Devoted to the Propagation and Defense of New Testament Christianity
January 21, 1954

Consistency - "Not Good If Detached"

Win. E. Wallace, Akron, Ohio

"A man's Sunday self and his weekday self are like two halves of a round-trip ticket: not good if detached." The quote comes from an "active lay apostolate" of a denomination. Even though the source of the quotation may not be exactly the most discreet place from which to draw inspiration for the writing of an article, the thoughts contained therein find their origination in such Biblical passages as Acts 2:46-47: "And they continuing daily with one accord in the temple, and breaking bread from house to house, did eat their meat with gladness and singleness of heart, praising God, and having favour with all the people."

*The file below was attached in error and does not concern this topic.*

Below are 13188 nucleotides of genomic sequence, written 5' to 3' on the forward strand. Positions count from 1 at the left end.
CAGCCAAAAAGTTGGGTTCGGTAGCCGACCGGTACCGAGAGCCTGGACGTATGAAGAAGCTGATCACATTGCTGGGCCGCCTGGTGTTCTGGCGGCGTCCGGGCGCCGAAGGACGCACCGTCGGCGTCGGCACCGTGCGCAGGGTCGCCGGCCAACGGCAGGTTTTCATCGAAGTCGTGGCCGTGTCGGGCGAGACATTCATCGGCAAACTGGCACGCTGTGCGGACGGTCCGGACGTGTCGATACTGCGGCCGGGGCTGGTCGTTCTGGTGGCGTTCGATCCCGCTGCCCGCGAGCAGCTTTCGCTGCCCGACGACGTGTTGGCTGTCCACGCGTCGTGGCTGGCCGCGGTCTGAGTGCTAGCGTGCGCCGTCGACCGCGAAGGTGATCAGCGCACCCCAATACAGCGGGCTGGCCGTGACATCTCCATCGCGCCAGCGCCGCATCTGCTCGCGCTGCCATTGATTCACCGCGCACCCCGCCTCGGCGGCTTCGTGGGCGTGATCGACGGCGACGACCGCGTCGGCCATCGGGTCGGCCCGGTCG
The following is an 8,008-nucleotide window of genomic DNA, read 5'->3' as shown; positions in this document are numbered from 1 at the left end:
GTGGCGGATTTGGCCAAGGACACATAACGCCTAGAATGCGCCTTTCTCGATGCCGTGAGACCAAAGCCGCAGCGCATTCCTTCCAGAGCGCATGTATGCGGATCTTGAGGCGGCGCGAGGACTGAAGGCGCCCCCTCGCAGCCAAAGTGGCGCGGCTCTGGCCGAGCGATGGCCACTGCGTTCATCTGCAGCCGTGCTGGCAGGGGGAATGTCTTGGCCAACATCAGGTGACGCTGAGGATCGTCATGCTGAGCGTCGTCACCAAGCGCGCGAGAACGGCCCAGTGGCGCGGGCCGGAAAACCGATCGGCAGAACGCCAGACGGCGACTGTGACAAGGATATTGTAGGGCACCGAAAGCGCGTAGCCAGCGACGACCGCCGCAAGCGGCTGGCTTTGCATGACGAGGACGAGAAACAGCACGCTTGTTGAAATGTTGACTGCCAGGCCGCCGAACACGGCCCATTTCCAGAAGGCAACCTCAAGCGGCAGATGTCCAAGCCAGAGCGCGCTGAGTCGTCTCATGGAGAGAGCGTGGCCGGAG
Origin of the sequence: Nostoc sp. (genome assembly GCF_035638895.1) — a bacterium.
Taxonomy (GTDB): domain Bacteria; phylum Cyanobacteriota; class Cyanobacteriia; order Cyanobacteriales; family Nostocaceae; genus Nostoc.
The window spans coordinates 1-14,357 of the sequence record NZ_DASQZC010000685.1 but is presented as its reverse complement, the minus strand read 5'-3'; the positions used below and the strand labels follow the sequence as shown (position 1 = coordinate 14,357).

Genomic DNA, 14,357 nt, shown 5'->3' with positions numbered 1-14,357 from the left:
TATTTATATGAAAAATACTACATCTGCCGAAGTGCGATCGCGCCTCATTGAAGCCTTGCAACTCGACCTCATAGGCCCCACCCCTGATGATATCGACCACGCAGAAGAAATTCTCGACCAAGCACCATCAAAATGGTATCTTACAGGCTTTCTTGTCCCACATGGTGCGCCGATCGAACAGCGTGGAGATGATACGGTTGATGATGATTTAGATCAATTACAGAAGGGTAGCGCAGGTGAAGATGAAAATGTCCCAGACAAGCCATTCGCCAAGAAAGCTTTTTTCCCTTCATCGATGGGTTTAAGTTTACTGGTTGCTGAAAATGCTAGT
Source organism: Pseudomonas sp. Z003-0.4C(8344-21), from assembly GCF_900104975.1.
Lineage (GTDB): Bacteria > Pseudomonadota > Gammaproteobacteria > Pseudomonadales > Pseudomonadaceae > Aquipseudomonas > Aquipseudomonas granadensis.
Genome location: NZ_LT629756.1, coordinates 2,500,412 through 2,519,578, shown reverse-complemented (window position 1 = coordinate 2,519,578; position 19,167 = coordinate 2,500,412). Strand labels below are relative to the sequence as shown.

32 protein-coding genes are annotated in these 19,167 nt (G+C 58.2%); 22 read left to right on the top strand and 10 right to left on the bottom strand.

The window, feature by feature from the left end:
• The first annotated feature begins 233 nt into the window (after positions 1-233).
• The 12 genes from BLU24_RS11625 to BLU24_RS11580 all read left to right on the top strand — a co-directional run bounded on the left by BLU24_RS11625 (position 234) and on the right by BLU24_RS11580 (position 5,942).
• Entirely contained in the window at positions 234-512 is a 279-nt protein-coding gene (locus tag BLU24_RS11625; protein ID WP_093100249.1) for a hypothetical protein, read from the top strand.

Each Lord's day the efficient Christian arises early enough to take care of the essential things for his physical well being, for that particular day, in order that he can be at the church services at the appointed hours. Saturday evening he studied his Bible school lesson, and in a few moments of meditation he prepared himself for the worship of the following day. Perhaps he visits or calls individuals, invites them to services, and then provides transportation for them. After services Sunday he visits the sick, talks with the spiritually weak. He returns for services Sunday evening a little tired maybe at the beginning of the service, but refreshed at the end having spent an hour in pleasant worship. The day was well spent, much good was accomplished. But what becomes of the next six days so far as Christian service is concerned? Individuals must of course provide for their families, make their own way in the world and spend time in matters secular. But is there not time for the Lord during the week? Are his off-work hours so filled with recreation and idleness that he completely forgets he is supposedly, a Christian servant? Perhaps so in the case of some, yet there are countless others, faithful Christians, who plan to use available time during the week to serve God. On the job they find opportunity to so conduct themselves as to display Christianity in all of its purity — the activity of people possessed with Christ. These Christians are not interested in doing "big things," they are just interested in doing all they can for the Lord. They do not serve with a feeling of obligation, but rather their deeds are the natural phenomena of a spiritually fed individual. This is the power in Christianity. The power lies in the fact that Christ works in the lives of individual Christians. One capable writer expressed it this way: "Things like that don't look big enough to some people. Names that never go into statistics, that never go into the reports in the paper, work that's done that nobody knows about but the individual himself, make up most of the power of Christianity and its influence over the lives of men." The power of Christianity does not lie in the big projects of churches, nor in the great institutions of human origin, neither in great brotherhood promotions — the power is in the daily conduct and activity of the Christian individual. When the Christian lives every day by the same principles that motivate him on the first day, the world has received that much of a contribution toward a spiritual renovation. "For so is the will of God, that with well doing ye may put to silence the ignorance of foolish men." (1 Peter 2:15)